"You gotta put it on crackers," he said, on the only morning I was willing to try the cheese. He pulled some individually wrapped saltines from his tight jean pocket.
The crackers were warm, and blended nicely with the fire of the habanero and the briny green olive bits hiding within the cool, soft flesh of the cheese.
Bill's idea of training me is to wait until I do something and then tell me not to do it.
This style of learning people things probably has a fancy name like "education through negatory exclusion" or "learn by not doing after already doing", but to me, it's just annoying to have Bill on me like a tut-tutting fairy godmother.
Curdy suffers from intense, terrible intrusive thinking coupled with echolalia.
A simple phrase said to him like "close the door now" will build up in his mind until he lashes out and starts yelling.
He always screams "Curdy has to take a shit" or variations on that theme. I don't know why. It seems as good an expression of unmanageable frustration as any other, I suppose.
I consider my own struggles with intrusive thinking to be fairly vanilla by comparison.
For instance, my brain has been stuck on the idea of nail scissors for several months now. Not owning nail scissors, or collecting many pairs of them or anything, just the idea of the sensation of them expertly clipping overdue nails off in perfect rectangles that clatter to the floor.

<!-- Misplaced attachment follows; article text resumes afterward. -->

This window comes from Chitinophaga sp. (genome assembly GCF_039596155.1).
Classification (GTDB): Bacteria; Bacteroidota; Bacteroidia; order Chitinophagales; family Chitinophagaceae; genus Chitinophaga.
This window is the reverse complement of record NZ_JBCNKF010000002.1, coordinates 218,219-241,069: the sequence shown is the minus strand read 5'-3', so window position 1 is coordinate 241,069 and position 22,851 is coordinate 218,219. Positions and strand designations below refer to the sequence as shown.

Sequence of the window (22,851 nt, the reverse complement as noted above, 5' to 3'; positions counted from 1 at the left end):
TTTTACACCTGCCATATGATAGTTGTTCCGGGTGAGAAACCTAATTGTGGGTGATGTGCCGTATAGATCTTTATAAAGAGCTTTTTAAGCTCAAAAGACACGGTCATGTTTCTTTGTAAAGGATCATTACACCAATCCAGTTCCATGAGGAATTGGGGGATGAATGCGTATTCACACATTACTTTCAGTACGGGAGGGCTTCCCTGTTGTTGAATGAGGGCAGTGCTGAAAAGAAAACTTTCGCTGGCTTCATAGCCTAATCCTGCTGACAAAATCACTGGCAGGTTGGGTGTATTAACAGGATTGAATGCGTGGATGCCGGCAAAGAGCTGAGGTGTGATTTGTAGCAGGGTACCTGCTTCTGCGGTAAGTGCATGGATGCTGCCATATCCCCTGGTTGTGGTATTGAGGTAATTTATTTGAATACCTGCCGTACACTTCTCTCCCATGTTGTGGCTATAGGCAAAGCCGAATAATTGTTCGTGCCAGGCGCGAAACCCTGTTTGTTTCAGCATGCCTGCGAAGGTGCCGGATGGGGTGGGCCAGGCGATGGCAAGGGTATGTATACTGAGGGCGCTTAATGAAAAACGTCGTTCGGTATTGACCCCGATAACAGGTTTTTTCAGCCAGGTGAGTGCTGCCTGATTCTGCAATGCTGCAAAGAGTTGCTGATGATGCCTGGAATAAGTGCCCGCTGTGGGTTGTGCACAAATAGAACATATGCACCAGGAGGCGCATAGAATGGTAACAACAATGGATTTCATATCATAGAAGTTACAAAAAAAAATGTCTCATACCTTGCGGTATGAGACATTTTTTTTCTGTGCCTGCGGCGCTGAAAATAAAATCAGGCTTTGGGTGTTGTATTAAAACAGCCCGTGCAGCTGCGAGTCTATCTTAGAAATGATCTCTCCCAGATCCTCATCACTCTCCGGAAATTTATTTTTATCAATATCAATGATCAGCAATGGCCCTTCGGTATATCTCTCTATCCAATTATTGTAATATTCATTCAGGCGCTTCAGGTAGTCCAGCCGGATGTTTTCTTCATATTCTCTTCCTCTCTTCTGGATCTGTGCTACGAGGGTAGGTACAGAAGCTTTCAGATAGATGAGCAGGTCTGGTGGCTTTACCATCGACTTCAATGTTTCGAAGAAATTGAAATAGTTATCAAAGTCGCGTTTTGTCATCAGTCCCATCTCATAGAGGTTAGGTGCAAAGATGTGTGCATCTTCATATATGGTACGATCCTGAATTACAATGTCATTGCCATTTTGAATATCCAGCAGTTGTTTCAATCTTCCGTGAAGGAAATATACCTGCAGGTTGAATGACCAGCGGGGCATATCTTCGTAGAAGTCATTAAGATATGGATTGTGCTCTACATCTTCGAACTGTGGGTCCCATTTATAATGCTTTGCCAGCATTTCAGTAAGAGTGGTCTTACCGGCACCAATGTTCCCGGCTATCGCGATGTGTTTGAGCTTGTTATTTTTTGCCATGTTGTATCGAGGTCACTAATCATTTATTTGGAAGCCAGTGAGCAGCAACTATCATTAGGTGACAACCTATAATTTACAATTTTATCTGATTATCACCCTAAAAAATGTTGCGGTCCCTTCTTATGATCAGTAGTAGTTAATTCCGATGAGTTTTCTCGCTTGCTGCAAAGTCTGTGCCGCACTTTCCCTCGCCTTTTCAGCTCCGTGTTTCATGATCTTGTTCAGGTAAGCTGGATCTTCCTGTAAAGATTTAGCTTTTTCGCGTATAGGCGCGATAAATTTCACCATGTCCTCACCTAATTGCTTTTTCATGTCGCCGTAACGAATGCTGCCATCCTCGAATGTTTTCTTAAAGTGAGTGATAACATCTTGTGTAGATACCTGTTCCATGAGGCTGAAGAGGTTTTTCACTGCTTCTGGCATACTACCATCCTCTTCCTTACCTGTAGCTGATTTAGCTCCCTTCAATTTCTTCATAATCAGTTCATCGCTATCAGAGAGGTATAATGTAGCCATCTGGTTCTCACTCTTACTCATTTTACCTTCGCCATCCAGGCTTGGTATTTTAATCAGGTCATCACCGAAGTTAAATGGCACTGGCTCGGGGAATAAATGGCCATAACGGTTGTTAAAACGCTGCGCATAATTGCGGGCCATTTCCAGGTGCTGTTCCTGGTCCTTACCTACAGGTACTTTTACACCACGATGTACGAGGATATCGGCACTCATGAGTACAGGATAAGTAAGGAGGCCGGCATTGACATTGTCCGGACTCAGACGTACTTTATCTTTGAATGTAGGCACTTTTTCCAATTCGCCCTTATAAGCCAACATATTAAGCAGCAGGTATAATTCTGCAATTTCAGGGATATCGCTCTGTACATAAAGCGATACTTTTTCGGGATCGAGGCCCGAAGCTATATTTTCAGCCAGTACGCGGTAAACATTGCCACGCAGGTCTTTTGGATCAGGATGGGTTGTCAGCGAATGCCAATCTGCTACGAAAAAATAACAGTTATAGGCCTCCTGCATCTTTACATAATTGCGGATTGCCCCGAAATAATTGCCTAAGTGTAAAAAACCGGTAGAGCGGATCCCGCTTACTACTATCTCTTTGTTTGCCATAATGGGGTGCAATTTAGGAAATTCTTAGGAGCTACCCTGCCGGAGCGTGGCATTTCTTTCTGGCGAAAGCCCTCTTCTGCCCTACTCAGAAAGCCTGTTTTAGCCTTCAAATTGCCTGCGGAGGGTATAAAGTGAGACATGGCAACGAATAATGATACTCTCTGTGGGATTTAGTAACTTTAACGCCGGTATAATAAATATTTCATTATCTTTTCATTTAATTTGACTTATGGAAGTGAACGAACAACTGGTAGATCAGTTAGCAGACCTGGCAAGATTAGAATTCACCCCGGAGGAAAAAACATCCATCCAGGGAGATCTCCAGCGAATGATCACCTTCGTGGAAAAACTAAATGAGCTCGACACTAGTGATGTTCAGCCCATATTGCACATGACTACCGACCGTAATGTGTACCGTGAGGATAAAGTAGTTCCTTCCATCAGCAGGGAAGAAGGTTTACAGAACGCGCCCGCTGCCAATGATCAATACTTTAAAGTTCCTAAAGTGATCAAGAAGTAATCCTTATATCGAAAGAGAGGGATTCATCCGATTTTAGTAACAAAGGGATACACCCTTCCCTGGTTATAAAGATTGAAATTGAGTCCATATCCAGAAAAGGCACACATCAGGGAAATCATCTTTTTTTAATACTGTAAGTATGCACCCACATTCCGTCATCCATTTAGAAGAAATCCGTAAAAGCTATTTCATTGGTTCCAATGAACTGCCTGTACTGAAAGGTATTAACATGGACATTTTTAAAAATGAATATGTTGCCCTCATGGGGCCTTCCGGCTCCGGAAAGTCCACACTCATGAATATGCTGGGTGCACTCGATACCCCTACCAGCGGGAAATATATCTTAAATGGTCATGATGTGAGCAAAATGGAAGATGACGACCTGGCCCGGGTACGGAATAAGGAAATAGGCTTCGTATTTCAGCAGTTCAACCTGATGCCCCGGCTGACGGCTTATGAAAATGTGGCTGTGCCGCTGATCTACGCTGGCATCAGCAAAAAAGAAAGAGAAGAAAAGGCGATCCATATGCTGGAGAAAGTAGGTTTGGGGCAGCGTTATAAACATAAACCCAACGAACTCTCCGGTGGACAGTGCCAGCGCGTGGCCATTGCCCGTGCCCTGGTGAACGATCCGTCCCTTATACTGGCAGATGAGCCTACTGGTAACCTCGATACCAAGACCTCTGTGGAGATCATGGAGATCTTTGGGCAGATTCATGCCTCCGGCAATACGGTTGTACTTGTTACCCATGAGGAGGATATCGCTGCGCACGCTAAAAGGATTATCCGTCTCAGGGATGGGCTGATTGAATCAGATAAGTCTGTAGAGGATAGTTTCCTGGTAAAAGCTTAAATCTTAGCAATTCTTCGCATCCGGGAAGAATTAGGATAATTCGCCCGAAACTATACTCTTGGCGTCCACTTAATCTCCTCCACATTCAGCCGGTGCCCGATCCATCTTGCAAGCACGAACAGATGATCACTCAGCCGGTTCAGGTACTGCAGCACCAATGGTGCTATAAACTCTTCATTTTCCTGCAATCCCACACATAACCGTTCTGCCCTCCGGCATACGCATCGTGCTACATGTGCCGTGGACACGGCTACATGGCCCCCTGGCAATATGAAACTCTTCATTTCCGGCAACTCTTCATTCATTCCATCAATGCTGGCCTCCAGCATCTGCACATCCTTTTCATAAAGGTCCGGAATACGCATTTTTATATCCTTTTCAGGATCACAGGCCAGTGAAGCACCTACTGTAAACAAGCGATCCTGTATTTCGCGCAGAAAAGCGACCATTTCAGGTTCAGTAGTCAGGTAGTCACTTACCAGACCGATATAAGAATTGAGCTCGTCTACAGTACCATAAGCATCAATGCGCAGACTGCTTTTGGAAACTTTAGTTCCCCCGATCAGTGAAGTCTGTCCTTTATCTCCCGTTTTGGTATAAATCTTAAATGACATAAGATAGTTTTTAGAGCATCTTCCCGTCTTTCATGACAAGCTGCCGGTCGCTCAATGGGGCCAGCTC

Unable to sleep the other night, I confessed my odd fixation to the pile of blankets and mumbles that was my wife.
"You know, we have a pair of nail scissors in our junk drawer."
I stood in the kitchen and turned the scissors over and over in my hand.
I thought of Curdy, needing to take a big shit.
There was no relief; the reality of the nail scissors seemed completely unrelated to the intrusive idea.
I put them away and went back to bed, feeling lost.
Why can't obsessive thoughts be directed towards something more useful?
If you had obsessive drive to direct towards anything at all, where would you point it?
I guess the easy answer is towards something like voter apathy or blood diamonds, but that all seems complex and out of reach.
I like passions and obsessions that are immediate. Say something like rock collecting.
This summer, I dabbled a bit in that heady world of geologic accumulation. Mostly, I stared at the picture of a gold nugget in my DK Let's Look at Rocks! field guide and sighed longingly.
Several things about rock collecting quickly became clear to me. Though I loved the feeling of being outside on an overcast day, letting the wind tug at my luxurious shoulder hair and uncurl my most restless thoughts, my neck started to hurt from always looking down, and I felt my fatty back hump begin to swell. It was also extremely frustrating that when they lay gravel down on our road, they don't liberally sprinkle it with little nuggets of gold as well.
I moved from rocks to panning for gold, but the sexual gyrations of the prospector in the Internet tutorial video as he sloshed water around in his pan made me uncomfortable.